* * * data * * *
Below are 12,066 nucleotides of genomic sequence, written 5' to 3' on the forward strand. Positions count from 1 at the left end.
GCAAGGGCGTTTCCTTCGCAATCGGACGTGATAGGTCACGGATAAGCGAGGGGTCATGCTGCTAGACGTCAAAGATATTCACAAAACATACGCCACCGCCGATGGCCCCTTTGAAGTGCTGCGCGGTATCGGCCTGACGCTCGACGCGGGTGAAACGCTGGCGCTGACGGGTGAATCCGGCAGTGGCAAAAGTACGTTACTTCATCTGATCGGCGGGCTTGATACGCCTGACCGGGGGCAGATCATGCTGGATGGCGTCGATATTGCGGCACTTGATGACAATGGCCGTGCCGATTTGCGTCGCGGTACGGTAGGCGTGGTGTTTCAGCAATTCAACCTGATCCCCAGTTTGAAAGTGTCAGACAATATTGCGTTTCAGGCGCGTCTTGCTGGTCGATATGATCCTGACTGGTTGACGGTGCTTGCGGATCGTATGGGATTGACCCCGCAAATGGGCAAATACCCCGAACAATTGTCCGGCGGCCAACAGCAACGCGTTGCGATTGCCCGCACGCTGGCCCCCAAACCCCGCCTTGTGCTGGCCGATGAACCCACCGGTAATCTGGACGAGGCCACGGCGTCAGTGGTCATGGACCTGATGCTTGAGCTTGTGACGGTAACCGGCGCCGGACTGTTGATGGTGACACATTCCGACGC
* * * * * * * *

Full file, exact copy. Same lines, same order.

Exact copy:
Below are 12,066 nucleotides of genomic sequence, written 5' to 3' on the forward strand. Positions count from 1 at the left end.
GCAAGGGCGTTTCCTTCGCAATCGGACGTGATAGGTCACGGATAAGCGAGGGGTCATGCTGCTAGACGTCAAAGATATTCACAAAACATACGCCACCGCCGATGGCCCCTTTGAAGTGCTGCGCGGTATCGGCCTGACGCTCGACGCGGGTGAAACGCTGGCGCTGACGGGTGAATCCGGCAGTGGCAAAAGTACGTTACTTCATCTGATCGGCGGGCTTGATACGCCTGACCGGGGGCAGATCATGCTGGATGGCGTCGATATTGCGGCACTTGATGACAATGGCCGTGCCGATTTGCGTCGCGGTACGGTAGGCGTGGTGTTTCAGCAATTCAACCTGATCCCCAGTTTGAAAGTGTCAGACAATATTGCGTTTCAGGCGCGTCTTGCTGGTCGATATGATCCTGACTGGTTGACGGTGCTTGCGGATCGTATGGGATTGACCCCGCAAATGGGCAAATACCCCGAACAATTGTCCGGCGGCCAACAGCAACGCGTTGCGATTGCCCGCACGCTGGCCCCCAAACCCCGCCTTGTGCTGGCCGATGAACCCACCGGTAATCTGGACGAGGCCACGGCGTCAGTGGTCATGGACCTGATGCTTGAGCTTGTGACGGTAACCGGCGCCGGACTGTTGATGGTGACACATTCCGACGC